We have seen clients lose as much as a fifth - 22% - of their weekly sales for every day their product is OOS and that’s during a normal trading period. If a brand has to invest in sponsored search and promotions post-Cyber 5 to regain a rank on the first page of search for their most important terms, then they have not only lost the benefit of the high-traffic holiday but probably missed their business objectives for Q4.
If brands have enough inventory to either fulfil Amazon or a brick-and-mortar store (B&M), they should as a general principle fulfil Amazon first. The reason is, if they suffer an out of stock in a B&M, there is a hole in the shelf, but that hole gets filled as soon as the product comes in; the product doesn’t lose its space. But on Amazon, the hole gets filled with a different product, and you have lost your space until you can earn it back.
The longer you are OOS, the harder, longer and more expensive it is to get back. Fulfilling Amazon isn't about maximizing growth potential; it is minimizing long-term damage. So, the importance of inventory forecasting for Cyber 5 and beyond - don’t forget about the rest of the quarter - cannot be overstated.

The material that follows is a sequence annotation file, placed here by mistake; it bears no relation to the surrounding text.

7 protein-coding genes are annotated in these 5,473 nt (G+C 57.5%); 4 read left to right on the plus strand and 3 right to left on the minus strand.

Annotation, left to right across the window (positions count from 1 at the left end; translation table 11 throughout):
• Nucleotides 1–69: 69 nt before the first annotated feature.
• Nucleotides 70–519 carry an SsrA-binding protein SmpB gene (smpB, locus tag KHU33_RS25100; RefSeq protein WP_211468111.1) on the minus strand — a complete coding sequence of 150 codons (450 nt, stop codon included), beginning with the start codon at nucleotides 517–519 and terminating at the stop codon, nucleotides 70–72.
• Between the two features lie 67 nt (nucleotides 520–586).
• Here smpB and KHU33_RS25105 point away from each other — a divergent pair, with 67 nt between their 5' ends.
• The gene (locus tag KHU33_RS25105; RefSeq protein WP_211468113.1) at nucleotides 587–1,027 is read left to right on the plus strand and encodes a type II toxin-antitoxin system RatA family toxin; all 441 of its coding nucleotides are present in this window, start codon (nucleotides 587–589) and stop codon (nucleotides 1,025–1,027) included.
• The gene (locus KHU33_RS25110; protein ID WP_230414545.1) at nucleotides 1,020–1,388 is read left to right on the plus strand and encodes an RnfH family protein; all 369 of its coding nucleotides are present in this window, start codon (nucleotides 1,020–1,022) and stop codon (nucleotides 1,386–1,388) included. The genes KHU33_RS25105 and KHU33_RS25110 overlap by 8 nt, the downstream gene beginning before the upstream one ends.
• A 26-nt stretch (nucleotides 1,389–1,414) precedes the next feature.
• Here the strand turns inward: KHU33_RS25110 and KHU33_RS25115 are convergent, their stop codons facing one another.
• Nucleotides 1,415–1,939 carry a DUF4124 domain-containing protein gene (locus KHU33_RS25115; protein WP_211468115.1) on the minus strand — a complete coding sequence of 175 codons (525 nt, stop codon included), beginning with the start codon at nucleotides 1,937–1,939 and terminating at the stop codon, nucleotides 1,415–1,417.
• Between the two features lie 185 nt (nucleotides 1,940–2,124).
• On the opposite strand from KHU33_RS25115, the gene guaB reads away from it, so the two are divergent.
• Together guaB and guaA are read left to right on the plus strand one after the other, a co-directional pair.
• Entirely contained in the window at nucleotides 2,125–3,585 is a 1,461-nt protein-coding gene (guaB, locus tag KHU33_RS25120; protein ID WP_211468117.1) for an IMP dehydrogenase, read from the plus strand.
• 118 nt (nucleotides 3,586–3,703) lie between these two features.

So as the clock ticks down to Black Friday, some points to keep in mind to make sure you are doing everything you can to mitigate an OOS - through the capabilities that Amazon and other retail platforms offer as well as playing an active role in the last mile:
- Have you engaged your retailer about taking safety stock for peak?
- Have you listed alternative products on the same page as your top-selling lines to keep the shopper from moving off your page?
- Have you invested in sponsored display adverts to encourage people who can't find the product they are looking for, that you are the right alternative?
- What delivery safety nets do you have in place?
- Are there 3Ps that can cover if your retail partner suffers an OOS?
- Do you have drop ship capabilities to handle orders?
On Black Friday (26 November) and Cyber Monday (29 November) we will be publishing an on-the-day analysis identifying which brands in the key seasonal categories are winning search on the major retail platforms using our industry-leading ecommerce analytics software Edge Digital Shelf. Do look out for them.